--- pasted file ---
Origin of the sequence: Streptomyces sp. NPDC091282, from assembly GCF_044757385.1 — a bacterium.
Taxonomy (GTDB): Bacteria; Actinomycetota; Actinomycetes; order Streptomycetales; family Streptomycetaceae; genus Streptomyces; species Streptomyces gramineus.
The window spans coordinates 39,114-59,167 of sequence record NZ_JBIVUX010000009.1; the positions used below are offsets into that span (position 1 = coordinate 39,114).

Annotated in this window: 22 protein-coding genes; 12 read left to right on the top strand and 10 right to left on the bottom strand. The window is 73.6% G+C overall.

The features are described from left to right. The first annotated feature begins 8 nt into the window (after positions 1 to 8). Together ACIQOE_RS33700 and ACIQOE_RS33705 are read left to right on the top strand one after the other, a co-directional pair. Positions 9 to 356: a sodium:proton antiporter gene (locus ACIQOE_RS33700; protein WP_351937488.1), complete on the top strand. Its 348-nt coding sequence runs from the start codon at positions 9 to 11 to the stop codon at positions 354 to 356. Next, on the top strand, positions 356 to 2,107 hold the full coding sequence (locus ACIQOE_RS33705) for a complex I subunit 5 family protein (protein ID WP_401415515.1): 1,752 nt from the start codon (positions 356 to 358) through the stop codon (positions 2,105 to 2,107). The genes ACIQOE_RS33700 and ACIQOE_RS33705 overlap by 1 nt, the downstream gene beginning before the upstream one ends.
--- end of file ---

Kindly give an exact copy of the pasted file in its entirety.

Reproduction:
Origin of the sequence: Streptomyces sp. NPDC091282, from assembly GCF_044757385.1 — a bacterium.
Taxonomy (GTDB): Bacteria; Actinomycetota; Actinomycetes; order Streptomycetales; family Streptomycetaceae; genus Streptomyces; species Streptomyces gramineus.
The window spans coordinates 39,114-59,167 of sequence record NZ_JBIVUX010000009.1; the positions used below are offsets into that span (position 1 = coordinate 39,114).

Annotated in this window: 22 protein-coding genes; 12 read left to right on the top strand and 10 right to left on the bottom strand. The window is 73.6% G+C overall.

The features are described from left to right. The first annotated feature begins 8 nt into the window (after positions 1 to 8). Together ACIQOE_RS33700 and ACIQOE_RS33705 are read left to right on the top strand one after the other, a co-directional pair. Positions 9 to 356: a sodium:proton antiporter gene (locus ACIQOE_RS33700; protein WP_351937488.1), complete on the top strand. Its 348-nt coding sequence runs from the start codon at positions 9 to 11 to the stop codon at positions 354 to 356. Next, on the top strand, positions 356 to 2,107 hold the full coding sequence (locus ACIQOE_RS33705) for a complex I subunit 5 family protein (protein ID WP_401415515.1): 1,752 nt from the start codon (positions 356 to 358) through the stop codon (positions 2,105 to 2,107). The genes ACIQOE_RS33700 and ACIQOE_RS33705 overlap by 1 nt, the downstream gene beginning before the upstream one ends.